The Chant is a survival horror adventure that features some quirky mechanics up its sleeves. The main protagonist, Jess has to balance her mind, body and spirit as she trudges through a haunted, definitely-not-suss island retreat, brimming with creepy, plant-based monsters… And no, not vegans in this case.
A Lacklustre Holiday Gone Wrong
Not long after the events of the prologue, where we see an unknown woman on an island frantically trying to escape from a ritualistic ceremony, Jess finds herself visiting the same locale a few years after for a “spiritual getaway”. Little does she know of the horrors that will unfold later that night, as the self-proclaimed Guru, Tyler begins shouting the titular Chant. And of course—you guessed it—things go very wrong, very quickly. Jess and her companions are shrouded in a neon-coloured “gloom” and her old friend, Kate has suddenly gone berserk. This propels Jess to find the root cause of the problem and forces her to face the demons of her past, still aching from the loss of a younger sister years ago.
The story does seem pretty interesting at first, although it does start to drop off in quality around the 2-3 hour mark. The major issue is that character arcs are brought up and resolved without much impact, leaving behind a hollow sensation that can’t be escaped. The voice actors do a decent enough job with what they’ve been given, but sometimes they can sound really stilted. Like when characters stare at each other in certain scenes, their awkward-looking models, facial animations and crummy line deliveries make them come across as mindless puppets. Fittingly enough, this is a slasher-inspired horror game after all. But even though it has that campy feel to it, these moments really take you out of the experience.
Balancing The Spirit
Jess’ spiritual aspect allows her to dish out multiple magic attacks but also makes her vulnerable to assaults of the mind and body, with both being fatal if either drops below zero. To counteract this somewhat, Jess can meditate to restore her mind gauge at the cost of taking away from her spirit (AKA the MP bar) which is a finite resource. The battle system itself is fairly straightforward, incorporating a simple three-hit combo approach mixed in with consumable weapons and items that can stun enemies, slow their movement or explode on impact. The lack of a lock-on button is an annoying omission and the dodging mechanic is a bit too overpowered, as it can absolutely trivialise most of the game’s encounters. But as a whole, even though the combat can seem a tad clunky at times, it’s ultimately a fast and tense affair; giving players just enough resources to survive the night.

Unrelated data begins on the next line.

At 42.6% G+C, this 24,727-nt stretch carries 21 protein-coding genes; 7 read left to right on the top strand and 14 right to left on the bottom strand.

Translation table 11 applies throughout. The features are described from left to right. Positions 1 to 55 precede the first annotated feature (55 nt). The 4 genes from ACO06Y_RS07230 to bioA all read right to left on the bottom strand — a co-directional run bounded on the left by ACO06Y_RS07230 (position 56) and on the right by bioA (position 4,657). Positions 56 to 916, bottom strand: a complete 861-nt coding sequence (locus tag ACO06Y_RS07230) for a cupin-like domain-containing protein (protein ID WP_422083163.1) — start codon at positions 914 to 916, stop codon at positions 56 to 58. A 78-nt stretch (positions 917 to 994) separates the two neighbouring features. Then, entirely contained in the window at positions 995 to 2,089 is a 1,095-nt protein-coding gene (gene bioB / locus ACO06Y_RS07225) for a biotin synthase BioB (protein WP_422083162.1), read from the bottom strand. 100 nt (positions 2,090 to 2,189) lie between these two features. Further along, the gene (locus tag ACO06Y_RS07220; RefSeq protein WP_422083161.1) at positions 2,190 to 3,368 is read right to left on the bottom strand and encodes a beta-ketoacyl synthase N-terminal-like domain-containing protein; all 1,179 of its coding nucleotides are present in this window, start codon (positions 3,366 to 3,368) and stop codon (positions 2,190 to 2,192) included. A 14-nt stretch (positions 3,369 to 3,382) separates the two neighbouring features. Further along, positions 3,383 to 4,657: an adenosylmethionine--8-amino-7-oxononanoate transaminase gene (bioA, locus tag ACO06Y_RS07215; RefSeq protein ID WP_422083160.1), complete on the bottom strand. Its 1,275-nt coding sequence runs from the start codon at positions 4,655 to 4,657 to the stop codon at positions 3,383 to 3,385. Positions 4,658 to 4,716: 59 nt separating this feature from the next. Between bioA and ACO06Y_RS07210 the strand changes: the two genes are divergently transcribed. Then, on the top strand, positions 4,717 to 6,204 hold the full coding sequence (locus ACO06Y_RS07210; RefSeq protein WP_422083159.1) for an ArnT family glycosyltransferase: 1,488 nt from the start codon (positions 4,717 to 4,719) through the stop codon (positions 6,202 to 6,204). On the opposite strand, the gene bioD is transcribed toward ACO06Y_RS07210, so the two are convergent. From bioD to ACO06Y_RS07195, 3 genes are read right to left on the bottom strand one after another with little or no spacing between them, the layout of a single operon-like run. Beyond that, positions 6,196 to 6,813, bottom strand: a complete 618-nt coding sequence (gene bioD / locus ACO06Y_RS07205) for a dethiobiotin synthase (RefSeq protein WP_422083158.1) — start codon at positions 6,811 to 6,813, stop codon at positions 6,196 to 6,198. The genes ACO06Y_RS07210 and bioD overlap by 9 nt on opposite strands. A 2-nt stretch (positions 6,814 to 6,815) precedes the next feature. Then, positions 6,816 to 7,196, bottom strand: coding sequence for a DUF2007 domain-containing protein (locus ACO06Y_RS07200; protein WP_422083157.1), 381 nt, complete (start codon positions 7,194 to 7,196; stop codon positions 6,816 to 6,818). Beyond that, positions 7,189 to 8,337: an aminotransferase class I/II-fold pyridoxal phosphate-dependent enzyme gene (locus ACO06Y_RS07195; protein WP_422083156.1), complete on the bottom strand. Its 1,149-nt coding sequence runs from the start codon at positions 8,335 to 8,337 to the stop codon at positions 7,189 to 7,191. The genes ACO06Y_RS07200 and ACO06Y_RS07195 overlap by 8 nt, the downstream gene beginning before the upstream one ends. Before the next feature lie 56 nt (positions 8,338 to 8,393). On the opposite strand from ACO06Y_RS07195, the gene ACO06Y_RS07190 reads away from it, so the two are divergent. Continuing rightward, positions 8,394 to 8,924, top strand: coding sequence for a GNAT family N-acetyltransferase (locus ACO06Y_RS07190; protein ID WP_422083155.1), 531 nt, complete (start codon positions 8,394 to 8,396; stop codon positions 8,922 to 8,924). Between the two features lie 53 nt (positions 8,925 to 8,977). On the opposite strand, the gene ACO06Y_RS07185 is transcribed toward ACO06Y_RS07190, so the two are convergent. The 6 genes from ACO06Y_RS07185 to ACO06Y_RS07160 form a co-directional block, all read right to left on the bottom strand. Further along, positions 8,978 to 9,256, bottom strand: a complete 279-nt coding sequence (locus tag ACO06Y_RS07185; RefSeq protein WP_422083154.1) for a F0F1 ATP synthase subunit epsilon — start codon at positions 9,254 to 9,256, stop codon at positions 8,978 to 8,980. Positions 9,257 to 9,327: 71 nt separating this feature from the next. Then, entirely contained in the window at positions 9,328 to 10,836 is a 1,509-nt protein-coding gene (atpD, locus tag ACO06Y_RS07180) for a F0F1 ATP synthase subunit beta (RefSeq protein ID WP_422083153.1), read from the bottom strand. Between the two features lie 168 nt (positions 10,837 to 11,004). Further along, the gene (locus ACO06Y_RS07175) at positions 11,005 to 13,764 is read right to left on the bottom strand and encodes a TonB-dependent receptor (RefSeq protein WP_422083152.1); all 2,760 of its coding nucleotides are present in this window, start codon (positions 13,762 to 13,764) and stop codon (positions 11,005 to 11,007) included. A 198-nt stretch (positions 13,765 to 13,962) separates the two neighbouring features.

The puzzles aren’t too complicated, just like the game’s narrative. In that classic Resident Evil style, players can combine items to create several concoctions to aid in Jess’ journey, as most of the puzzles are environmental-based. For example, finding one fuse after another to gradually light up an area, or aligning beams of light to form a larger pattern. It all helps to keep things fresh while not becoming too cryptic like some of the earlier Silent Hill games. These are also the sections where Jess can find a lot of The Chant’s loot, film reels for added lore and information on how to defeat the game’s monsters more efficiently.
Jess can even upgrade the potency of her restorative items, temporarily slow down/stun enemies when certain conditions are met and unlock various other effects when players find Prismic Crystals hidden around the map. On a related note, Jess has the option to fast-travel around the island and restart from the last checkpoint or chapter if she wanders too far off the main course. Something that happened at least twice or thrice during my playthrough. The frame rate stays at a solid 60FPS but does stutter on PC when moving through specific parts of the island, even with NVIDIA DLSS turned on. Fortunately, the music is very easy on the ears. Featuring a range of tribal-based instruments and reverb-drenched synths that induces a particularly ethereal ambience.
This action-focused, survival horror take features a number of magical attacks, enemy-specific consumables and the balancing of mind, body and spirit to brave the storm. However, Jess’ story isn’t memorable in the slightest, while other main character arcs come and go faster than green grass through a goose. There are some enjoyable puzzles and music scattered throughout, and the fast-travel, bestiary guides and skill tree upgrades complement the game quite nicely. But overall, The Chant doesn’t offer anything spectacular. It’s still worth checking out, especially considering the game’s low price point. Although, the best practice should be to keep your expectations in check.
The Chant has some compelling aspects on paper, although it ultimately boils down to a fairly generic survival horror experience. I did enjoy the somewhat janky combat and environmental puzzles more than most others would, but the bare bones story and lack of character depth does start to wear thin long before the credits roll on this 7-hour adventure.
This game was reviewed using a download code provided by PLAION. The Beta Network uses affiliate partnerships, however, this does not influence reviews or any other content published. The Beta Network may earn commissions for products purchased via affiliate links that are on the website.